“This building really represents the best of Duluth and the best of our downtown in the sense that this has taken enormous creative vision, a huge risk, a belief in where we’re going and also that belief that this story of what was once here in this building is not the story of who we are as a city, that we are more and we are better than the history of what’s been sold and done in this building, that we are about progress, we are about entrepreneurism, we are about growing a community and investing,” Larson said. “This building really changes the whole story on this block.”

Last Place on Earth owner Jim Carlson is serving a 17½-year prison sentence for 51 convictions related to the sales of synthetic drugs at the store. The U.S. Supreme Court is expected to decide this fall whether it'll consider Carlson's appeal to have his federal convictions overturned.

As reported by the News Tribune in February, Blacklist Artisan Ales plans to open a taproom and brewery in the basement and on the first floor of the 120E Building. Forcier said he expects the taproom to be open by Sept. 1. The taproom will have garage doors installed at the front of the building so that on nice days, the doors can be opened to give the taproom on the main floor the feel of an outdoor patio, he said.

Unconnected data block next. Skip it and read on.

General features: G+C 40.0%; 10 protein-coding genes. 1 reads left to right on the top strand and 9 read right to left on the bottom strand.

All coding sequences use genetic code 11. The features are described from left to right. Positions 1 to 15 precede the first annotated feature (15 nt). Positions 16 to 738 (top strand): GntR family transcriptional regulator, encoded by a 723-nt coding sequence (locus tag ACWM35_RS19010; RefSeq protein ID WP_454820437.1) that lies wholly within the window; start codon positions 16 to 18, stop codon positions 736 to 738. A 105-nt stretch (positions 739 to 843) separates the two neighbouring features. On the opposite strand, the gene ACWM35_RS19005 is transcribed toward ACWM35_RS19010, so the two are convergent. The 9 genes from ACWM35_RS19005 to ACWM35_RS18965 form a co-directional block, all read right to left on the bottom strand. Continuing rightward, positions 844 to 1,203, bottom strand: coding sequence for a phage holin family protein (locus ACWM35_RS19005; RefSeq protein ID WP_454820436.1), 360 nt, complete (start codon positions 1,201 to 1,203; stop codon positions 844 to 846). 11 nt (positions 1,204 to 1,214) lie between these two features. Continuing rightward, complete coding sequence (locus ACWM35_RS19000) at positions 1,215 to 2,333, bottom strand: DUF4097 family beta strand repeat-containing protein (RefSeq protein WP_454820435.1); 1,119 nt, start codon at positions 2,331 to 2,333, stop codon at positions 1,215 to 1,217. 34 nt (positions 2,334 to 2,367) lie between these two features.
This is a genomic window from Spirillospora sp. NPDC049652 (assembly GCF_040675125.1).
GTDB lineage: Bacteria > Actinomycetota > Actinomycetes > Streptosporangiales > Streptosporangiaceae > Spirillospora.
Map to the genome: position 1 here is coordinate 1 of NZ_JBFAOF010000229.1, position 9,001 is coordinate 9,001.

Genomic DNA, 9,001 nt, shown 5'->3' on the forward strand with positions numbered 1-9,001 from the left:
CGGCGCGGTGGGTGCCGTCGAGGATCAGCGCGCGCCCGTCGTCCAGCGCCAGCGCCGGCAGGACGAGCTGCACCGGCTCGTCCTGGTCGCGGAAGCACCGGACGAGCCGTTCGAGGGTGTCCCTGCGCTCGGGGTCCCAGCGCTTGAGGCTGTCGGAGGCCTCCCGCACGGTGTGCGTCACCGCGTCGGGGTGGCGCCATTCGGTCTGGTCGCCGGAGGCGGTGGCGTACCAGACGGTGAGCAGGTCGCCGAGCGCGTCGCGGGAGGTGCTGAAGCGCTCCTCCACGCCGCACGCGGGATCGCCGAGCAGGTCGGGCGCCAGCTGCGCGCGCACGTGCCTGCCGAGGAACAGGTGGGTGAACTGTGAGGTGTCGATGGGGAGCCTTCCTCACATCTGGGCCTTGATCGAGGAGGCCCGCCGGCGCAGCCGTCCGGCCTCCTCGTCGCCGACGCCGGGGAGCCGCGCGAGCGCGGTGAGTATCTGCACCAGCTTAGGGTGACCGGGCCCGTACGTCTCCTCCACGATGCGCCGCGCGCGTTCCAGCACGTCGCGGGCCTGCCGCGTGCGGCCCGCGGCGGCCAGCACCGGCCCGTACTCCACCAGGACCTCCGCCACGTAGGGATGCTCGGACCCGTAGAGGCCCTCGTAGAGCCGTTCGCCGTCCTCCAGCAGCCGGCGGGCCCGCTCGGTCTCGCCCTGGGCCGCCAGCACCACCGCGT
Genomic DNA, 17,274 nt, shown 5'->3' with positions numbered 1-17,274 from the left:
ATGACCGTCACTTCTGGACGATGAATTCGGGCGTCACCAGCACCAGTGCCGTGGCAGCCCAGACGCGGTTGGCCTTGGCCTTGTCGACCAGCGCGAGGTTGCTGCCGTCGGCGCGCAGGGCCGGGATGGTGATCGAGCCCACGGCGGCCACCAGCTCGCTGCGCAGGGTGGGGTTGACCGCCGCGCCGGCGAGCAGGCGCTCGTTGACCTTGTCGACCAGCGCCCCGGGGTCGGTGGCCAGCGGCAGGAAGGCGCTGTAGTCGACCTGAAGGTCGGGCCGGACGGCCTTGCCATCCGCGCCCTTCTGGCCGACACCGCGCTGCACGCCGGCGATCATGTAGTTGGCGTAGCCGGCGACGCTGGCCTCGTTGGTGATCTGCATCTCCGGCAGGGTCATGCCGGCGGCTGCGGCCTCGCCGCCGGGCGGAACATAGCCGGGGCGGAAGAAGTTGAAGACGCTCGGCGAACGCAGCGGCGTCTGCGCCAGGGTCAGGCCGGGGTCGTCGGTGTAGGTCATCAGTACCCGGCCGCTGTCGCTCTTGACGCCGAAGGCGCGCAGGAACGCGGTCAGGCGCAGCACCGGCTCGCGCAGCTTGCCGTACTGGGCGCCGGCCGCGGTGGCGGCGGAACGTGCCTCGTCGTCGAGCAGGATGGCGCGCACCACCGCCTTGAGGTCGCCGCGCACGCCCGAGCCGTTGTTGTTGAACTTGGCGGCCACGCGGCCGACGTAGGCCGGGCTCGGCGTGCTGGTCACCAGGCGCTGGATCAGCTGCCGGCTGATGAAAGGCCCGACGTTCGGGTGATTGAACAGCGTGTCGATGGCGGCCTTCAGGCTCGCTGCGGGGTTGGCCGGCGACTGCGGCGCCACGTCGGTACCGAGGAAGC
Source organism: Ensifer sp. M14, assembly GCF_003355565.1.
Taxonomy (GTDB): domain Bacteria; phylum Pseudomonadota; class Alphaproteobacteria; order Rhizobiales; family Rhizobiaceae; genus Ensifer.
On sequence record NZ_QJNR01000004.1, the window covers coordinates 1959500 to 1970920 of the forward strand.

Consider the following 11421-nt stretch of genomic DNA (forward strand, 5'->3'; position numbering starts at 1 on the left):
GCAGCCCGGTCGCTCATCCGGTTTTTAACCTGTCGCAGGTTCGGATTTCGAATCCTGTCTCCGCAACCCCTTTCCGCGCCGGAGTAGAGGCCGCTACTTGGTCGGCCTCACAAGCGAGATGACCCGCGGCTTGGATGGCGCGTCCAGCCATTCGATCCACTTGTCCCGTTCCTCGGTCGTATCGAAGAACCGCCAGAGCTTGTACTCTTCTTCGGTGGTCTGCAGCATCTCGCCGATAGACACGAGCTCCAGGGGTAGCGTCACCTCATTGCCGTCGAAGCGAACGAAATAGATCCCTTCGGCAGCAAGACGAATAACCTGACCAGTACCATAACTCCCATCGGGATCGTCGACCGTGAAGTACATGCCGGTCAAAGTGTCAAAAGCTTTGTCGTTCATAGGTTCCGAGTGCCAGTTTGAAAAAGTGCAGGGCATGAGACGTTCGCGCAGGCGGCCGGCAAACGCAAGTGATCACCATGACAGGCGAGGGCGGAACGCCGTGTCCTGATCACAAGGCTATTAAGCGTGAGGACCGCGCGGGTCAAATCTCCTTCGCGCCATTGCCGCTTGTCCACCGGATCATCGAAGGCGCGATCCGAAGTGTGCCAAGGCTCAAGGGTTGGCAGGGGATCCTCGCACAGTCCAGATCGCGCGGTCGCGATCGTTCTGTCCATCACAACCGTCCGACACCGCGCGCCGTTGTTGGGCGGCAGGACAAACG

The second floor is slated to house Solve Entertainment, which provides an "escape room" experience for adults and older children that involves creative thinking and working in groups to solve a story-based mystery or challenge. In announcing the move from its current location at 408 W. Superior St. to the 120E Building, expected to occur at the end of the year, Solve co-owner Matthew Wagner said Duluth has embraced the company.

"We love bringing people together, and to take a space that saw some sorrow and some pain and transform it into a space where creativity, togetherness, joy and laughter can reign is amazing. We're really excited," he said.

A rooftop deck with a view of Lake Superior will be added to the building for the luxury condo that will comprise the entire third floor. A tenant for the condo has already been secured, Forcier said.

Months of work